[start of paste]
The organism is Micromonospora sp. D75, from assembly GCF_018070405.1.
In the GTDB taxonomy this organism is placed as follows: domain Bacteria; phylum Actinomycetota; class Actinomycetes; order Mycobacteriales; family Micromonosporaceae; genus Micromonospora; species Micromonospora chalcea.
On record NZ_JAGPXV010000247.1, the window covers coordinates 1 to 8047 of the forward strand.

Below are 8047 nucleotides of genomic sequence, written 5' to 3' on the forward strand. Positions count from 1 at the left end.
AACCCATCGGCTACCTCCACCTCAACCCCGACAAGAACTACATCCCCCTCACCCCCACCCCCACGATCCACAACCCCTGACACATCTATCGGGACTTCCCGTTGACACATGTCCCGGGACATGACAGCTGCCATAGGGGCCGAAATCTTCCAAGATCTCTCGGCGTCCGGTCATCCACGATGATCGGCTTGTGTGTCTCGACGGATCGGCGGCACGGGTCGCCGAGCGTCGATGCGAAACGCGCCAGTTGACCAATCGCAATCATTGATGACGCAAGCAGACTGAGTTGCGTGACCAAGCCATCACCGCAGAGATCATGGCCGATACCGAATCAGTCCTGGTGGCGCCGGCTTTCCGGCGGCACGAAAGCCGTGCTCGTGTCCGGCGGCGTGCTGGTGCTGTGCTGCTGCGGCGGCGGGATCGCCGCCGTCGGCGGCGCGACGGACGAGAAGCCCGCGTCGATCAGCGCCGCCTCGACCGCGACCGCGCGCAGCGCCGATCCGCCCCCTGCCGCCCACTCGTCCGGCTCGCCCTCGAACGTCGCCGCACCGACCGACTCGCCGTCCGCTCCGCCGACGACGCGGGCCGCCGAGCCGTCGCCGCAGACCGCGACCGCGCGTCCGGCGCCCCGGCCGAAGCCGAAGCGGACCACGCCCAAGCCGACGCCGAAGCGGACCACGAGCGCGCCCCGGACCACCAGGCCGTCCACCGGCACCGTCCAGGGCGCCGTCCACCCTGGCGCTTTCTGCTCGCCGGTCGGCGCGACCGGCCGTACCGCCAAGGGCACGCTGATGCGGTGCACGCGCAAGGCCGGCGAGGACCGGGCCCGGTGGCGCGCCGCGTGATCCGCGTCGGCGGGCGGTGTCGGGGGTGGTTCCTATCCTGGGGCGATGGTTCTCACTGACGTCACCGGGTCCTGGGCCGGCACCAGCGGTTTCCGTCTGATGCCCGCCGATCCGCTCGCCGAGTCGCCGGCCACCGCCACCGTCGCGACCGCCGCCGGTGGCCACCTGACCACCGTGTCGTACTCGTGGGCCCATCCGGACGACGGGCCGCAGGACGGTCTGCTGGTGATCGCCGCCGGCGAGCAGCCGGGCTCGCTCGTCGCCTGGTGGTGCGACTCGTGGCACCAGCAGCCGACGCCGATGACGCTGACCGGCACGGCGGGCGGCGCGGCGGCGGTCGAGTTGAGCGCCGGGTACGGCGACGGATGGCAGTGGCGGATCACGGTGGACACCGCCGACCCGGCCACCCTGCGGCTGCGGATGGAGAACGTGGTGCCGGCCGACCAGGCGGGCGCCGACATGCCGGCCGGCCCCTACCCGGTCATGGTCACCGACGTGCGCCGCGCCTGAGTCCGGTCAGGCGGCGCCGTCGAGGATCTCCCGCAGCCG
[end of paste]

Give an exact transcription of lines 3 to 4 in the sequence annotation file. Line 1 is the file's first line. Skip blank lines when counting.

On record NZ_JAGPXV010000247.1, the window covers coordinates 1 to 8047 of the forward strand.

Below are 8047 nucleotides of genomic sequence, written 5' to 3' on the forward strand. Positions count from 1 at the left end.